If you are referring to the fact that the connection coefficients all vanish in certain coordinate charts, the reason for that has nothing to do with a coordinate basis vs. a non-coordinate basis. It has to do with using Riemann normal coordinates (in which the metric is Minkowski and the connection coefficients all vanish) in a local patch of spacetime vs. some other chart.However, as above, in the general case they all remain. MTW does give the equation in this form, but it is still valid in curved spacetime with just partial derivatives.See exercise 22.8.

#### PeterDonis

Mentor
In the first article in this series, we looked at the Einstein Field Equations in a static, spherically symmetric spacetime. In this article, we are going to build on what we saw in the first article to show what Maxwell’s Equations in a static, spherically symmetric spacetime look like.
The electromagnetic field tensor is given in general by
$$F_{ab} = \partial_b A_a – \partial_a A_b$$
where $A_a$ is the electromagnetic 4-potential.
In covariant form, Maxwell’s Equations in general are:
$$\partial_c F_{ab} + \partial_b F_{ca} + \partial_a F_{bc} = 0$$
$$\nabla_a F^{ab} = \partial_a F^{ab} + \Gamma^a{}_{ac} F^{cb} = 4 \pi j^b$$
The first equation is an identity given the definition of ##F_{ab}##; the second...

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• elevin, vanhees71, Demystifier and 2 others
Just want to point out that the energy-momentum tensor discussed is not indeed the most general electromagnetic tensor possible. Non-linear correction of electrodynamics affects the form of the tensor.

You can have (at least theoretically, probably not in nature) a non-rotating, electrically charged black hole with big enough charge that non-linear corrections are in order.
https://arxiv.org/abs/1307.4951

• hunt_mat and professorFJA
andresB said:
Just want to point out that the energy-momentum tensor discussed is not indeed the most general electromagnetic tensor possible. Non-linear correction of electrodynamics affects the form of the tensor.

You can have (at least theoretically, probably not in nature) a non-rotating, electrically charged black hole with big enough charge that non-linear corrections are in order.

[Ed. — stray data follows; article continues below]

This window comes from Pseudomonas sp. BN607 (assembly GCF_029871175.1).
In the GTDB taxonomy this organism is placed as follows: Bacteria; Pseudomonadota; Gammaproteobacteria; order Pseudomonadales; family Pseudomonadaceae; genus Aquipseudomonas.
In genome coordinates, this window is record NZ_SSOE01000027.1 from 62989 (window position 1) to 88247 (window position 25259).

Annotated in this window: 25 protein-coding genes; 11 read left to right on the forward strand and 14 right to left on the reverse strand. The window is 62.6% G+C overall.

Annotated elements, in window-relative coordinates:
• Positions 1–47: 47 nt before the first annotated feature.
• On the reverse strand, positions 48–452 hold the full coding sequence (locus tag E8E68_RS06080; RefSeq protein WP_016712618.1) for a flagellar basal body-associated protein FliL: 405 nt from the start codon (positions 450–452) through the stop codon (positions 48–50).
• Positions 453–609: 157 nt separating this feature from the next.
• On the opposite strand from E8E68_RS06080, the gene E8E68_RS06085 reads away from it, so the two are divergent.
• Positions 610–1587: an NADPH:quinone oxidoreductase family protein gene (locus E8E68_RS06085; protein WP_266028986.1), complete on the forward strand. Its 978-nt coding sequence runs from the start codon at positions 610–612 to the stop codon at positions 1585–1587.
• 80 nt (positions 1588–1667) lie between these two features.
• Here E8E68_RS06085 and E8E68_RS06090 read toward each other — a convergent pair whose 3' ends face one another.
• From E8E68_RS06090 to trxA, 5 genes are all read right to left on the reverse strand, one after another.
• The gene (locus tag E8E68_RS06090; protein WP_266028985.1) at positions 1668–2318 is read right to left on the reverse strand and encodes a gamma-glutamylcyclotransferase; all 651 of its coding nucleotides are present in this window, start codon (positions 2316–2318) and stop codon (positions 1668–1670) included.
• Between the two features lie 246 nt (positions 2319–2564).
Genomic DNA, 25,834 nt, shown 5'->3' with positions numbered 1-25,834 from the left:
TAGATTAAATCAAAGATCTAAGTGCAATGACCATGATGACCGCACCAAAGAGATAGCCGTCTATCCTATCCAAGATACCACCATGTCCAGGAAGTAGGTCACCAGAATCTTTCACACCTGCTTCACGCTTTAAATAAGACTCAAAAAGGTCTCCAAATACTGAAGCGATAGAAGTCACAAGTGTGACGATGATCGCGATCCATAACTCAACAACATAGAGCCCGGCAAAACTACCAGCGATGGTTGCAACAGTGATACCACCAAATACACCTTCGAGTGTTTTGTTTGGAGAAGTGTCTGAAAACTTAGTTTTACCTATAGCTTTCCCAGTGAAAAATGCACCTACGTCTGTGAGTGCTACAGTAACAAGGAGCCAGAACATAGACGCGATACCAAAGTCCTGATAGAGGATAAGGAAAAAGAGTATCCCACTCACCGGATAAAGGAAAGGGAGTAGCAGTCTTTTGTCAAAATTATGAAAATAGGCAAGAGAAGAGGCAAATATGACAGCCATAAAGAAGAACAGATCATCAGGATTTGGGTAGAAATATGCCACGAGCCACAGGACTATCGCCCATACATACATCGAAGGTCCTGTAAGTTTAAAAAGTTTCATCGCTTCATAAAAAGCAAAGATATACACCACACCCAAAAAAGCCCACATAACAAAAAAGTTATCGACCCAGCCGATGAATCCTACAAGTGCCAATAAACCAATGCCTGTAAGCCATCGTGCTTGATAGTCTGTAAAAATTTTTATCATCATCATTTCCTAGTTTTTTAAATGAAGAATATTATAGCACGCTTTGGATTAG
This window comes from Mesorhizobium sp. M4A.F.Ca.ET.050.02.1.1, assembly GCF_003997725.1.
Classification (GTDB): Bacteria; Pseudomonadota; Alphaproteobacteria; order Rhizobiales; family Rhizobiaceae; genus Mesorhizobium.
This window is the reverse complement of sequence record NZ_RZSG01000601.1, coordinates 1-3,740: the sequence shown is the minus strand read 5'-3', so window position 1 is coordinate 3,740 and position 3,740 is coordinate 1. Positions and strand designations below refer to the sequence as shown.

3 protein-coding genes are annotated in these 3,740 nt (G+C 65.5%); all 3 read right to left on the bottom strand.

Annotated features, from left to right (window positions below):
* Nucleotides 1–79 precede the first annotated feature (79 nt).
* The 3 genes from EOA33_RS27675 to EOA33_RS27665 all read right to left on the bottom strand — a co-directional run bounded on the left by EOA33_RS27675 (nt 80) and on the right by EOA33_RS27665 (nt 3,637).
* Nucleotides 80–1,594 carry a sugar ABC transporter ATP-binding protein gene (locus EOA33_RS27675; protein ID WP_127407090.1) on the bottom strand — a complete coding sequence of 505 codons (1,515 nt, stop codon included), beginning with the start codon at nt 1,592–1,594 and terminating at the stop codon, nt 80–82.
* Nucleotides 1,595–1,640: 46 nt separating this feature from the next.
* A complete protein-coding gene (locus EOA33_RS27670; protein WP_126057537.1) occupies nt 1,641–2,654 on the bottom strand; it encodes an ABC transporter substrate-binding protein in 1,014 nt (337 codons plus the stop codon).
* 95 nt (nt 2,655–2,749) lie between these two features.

https://arxiv.org/abs/1307.4951
Is any of this relevant if you assume purely classical EM? It looks like it is all QED corrections to Maxwell EM.

• vanhees71
I just wanted to point out the possibility of generalizations. However, there are real stars with high enough magnetic fields that these corrections do need to be considered (though, in those cases spherical symmetry is lost).

• PAllen
andresB said:
I just wanted to point out the possibility of generalizations.

These are possible, but beyond the intended scope of this particular article. The article is only intended to cover the standard classical Einstein-Maxwell equations.

• vanhees71
Are you sure this form of the SET is correct? When trying to calculate it, I get a factor of 7/8 for the tt and rr components.

SWystub said:
Are you sure this form of the SET is correct?

Yes. You can find it in many references, including MTW, which is where I first saw it.

SWystub said:
When trying to calculate it, I get a factor of 7/8 for the tt and rr components.

How are you calculating it?

PeterDonis said:
Yes. You can find it in many references, including MTW, which is where I first saw it.

How are you calculating it?

I'm asking because of the Kronecker Delta - in some references (Sean Carroll. Spacetime and Geometry: An Introduction to General Relativity) it is given with an \eta_{\mu \nu} instead.

The factor of 7/8th was a simple mistake on my side.

SWystub said:
I'm asking because of the Kronecker Delta - in some references (Sean Carroll. Spacetime and Geometry: An Introduction to General Relativity) it is given with an \eta_{\mu \nu} instead.